Instead, her attention is focused on the young travelers showing interest in her brand, who crave the connection of people who look like them and are just now finding both the funds and the courage to step out of domestic comfort zones.

    "A lot of travelers are younger, and I notice on our Twitter feed we have a lot of minorities and people who don’t have a lot of money," says George Hobida, founder of popular cheap flight-finder Airfarewatchdog, over the phone. But this notion is quickly changing. According to the Mandala Research Firm, U.S.-based African-Americans take one or more international trips a year, and spend $48 billion on travel annually. Spending amongst affluent blacks in America is at the highest it's ever been, according to Nielsen's 2015 report, Increasingly Affluent, Educated and Diverse: African-American Consumers – the Untold Story. That means more disposable income, which leads to more travel experiences and the shift from stuff to experiences. In addition to income levels rising due to immigration, youthfulness, educational pursuits and having relevant dialogues within the digital community, this year signaled a tipping point in the way African Americans consume media, with the population having an increasingly strong impact on fields like television, music and social media. Naturally, this includes the travel industry, and the head honchos are taking notice.

    "Knowing that this thing that we've created has impacted the lives of tens of thousands of people? It's mind-boggling." —Zim U.

    Although she feels she's a far cry from a travel biz expert ("I didn't know that much about the travel industry as a whole, I just knew about travel"), Zim made her way to Brooklyn last October to speak at the Skift Global Forum, a creative business conference for the global travel industry. Her audience was a room full of current and potential business partners; powerful execs curious about what this young woman's product has to offer in such a thriving market.

    "The chief marketing officer of Airbnb was there. The CEO of Virgin Airlines was there," Depusoir says. "Zim went up there and gave a speech about the black experience to travel and what Travel Noire was trying to do. And afterwards, the CEO of Skift came up to her in tears. I’m not going to lie, at one point during her talk, I had a little tear in my eye."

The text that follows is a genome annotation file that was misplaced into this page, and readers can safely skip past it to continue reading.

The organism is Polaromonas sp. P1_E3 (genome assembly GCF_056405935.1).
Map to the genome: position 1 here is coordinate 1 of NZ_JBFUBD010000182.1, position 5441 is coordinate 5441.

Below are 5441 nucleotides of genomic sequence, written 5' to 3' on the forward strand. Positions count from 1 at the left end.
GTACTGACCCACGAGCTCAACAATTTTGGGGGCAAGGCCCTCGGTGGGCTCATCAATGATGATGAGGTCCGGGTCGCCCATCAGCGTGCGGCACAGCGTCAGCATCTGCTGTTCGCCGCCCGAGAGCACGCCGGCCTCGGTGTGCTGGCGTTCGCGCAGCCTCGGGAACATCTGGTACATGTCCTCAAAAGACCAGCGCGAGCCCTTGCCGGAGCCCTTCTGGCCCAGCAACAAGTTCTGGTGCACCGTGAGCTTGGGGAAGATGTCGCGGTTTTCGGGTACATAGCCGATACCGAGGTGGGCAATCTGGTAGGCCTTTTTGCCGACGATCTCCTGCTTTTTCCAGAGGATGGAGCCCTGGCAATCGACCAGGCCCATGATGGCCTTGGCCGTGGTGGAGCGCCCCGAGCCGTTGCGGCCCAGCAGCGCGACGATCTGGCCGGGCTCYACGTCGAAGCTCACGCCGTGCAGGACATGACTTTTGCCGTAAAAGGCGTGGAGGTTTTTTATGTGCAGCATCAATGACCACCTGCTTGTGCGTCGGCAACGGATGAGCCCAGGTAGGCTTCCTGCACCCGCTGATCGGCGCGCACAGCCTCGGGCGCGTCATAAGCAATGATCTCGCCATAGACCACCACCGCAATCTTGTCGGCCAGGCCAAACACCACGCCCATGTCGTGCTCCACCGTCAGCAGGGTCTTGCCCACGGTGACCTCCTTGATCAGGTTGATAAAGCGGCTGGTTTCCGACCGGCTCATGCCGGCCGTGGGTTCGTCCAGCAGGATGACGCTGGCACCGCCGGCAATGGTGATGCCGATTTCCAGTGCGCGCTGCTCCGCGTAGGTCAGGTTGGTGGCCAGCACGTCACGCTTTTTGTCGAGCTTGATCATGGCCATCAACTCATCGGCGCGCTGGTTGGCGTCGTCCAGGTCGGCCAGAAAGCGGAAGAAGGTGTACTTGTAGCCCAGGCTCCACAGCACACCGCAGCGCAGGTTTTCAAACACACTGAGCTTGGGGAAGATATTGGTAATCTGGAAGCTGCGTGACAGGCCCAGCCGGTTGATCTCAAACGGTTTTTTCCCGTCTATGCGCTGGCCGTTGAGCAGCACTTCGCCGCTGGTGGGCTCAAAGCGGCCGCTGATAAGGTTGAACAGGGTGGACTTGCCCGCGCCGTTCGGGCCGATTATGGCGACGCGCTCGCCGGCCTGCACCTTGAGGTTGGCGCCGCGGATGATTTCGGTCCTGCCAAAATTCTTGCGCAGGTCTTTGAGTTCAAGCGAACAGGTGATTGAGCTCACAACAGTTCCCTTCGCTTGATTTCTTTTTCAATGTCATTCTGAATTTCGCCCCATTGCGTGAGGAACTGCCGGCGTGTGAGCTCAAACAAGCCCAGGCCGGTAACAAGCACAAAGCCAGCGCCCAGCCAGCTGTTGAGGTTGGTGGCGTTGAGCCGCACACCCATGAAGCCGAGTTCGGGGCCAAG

The waterworks came from pulling the curtains back on the gritty details of her personal life, and how they all played parts in the creation of (and necessity for) a company like Travel Noire. "It was an industry conference and people didn't expect me to be so open about my own journey," Zim says. The presentation touched on her father, her mom, when she left him, why she left him—him bringing a gun home was the breaking point—and how they were robbed, put in shelters and put on welfare. "[I addressed] all of these different things so that I could preface the stats of what was to come. If I would've just gotten into the numbers, it would've been a very different kind of reaction. I started with what I think I do really well, which is telling stories, and I started with my own."

     

    Speak to the universe and it will answer. That’s how Depusoir, formerly a suited up investment banker, wound up as one of four full-time positions at the buzzing travel company, with the ability to work from any corner of planet Earth that has a steady Wi-Fi connection.